My name is Zachary L. Penney, and I am representing Oregon Sea Grant as a 2014 Knauss Marine Policy Legislative Fellow in Washington, DC. I am a recent graduate of the University of Idaho (December 2013), where I completed my Ph.D. in Natural Resources with a primary emphasis in fisheries biology and management. Although I label myself as an Idahoan, I am also Nimiipuu (Nez Perce Tribe), who historically occupied areas in central Idaho, western Montana, southeastern Washington, and northeastern Oregon. So despite the boundary between Idaho and Oregon, I have undeniable ancestral ties to the state of Oregon.

After being selected as a Knauss finalist, I traveled to Silver Springs, MD during the first week of November 2013, also known as placement week. As a legislative fellow, I spent the majority of my time traveling into Washington, D.C. (via Metro) and running around our nation’s capital. Coming from rural Idaho, the Metro system was a completely new and, at times, a stressful experience for me. However, after a few days of trial and error, I quickly became a metro expert. Believe me when I say that using the metro is far less stressful than trying to drive downtown Washington D.C.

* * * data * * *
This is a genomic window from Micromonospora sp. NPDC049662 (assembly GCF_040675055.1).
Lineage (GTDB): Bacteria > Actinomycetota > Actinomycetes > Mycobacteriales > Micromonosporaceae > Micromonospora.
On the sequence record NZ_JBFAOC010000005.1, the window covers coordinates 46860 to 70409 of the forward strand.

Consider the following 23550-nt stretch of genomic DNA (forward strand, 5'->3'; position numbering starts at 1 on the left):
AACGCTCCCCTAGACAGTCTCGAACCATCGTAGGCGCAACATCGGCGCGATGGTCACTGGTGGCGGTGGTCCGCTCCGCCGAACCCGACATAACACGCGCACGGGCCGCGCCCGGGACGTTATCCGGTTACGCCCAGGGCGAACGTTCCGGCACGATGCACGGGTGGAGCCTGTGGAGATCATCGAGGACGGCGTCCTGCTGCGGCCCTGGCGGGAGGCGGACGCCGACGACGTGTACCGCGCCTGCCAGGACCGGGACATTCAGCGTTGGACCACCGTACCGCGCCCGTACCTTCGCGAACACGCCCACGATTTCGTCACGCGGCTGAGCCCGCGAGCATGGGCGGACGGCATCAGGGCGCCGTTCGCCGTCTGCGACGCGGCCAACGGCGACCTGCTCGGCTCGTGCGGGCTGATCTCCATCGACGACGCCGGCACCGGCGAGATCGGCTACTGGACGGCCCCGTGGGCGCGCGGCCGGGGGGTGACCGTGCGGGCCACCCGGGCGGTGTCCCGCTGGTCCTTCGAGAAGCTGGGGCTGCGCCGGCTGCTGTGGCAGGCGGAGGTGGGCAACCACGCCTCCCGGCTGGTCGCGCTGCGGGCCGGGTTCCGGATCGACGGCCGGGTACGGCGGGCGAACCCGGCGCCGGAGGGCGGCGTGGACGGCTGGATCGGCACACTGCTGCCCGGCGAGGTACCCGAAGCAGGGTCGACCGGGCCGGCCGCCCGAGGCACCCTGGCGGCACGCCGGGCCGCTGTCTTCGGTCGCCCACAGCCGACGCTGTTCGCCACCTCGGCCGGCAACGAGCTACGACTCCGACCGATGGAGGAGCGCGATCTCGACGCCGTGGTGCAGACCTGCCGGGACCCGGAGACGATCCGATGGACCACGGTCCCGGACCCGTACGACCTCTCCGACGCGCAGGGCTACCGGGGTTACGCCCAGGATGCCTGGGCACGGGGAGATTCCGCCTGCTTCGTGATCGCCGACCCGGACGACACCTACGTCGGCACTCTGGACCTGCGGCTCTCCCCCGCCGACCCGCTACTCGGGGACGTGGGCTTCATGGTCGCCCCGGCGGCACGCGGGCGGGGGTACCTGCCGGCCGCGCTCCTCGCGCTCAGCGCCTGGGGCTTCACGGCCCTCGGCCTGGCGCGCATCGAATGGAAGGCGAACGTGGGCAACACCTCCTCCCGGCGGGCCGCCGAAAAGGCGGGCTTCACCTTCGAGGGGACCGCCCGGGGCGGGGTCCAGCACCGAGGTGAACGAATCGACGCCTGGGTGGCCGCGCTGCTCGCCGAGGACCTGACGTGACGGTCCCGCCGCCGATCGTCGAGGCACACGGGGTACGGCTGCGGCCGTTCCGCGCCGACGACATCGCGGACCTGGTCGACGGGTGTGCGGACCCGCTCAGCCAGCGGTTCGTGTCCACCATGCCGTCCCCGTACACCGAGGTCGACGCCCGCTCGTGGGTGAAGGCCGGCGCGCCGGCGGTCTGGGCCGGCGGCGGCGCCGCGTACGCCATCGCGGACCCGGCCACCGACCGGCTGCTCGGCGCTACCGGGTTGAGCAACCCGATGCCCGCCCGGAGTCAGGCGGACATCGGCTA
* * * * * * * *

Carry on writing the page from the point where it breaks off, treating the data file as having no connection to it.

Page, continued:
During the final few days of placement week I spent the majority of my time interviewing with the staff of senators and house representatives. In total, I interviewed with 17 different offices and committees, which at times felt quite a bit like speed-dating. Admittedly, I must confess that before my interviews I thought that I already knew what offices would fit my skill set best. This couldn’t have been further from the truth. After my interviews it quickly became apparent that there was more to selecting an office than which one best fit my background or degree. I found that finding an office that would provide a positive work environment in addition to professional development was also very important. In the end I selected to serve in the office of U.S. Representative Jared Huffman, who represents the 2nd district of California, which lies along Oregon’s southern border.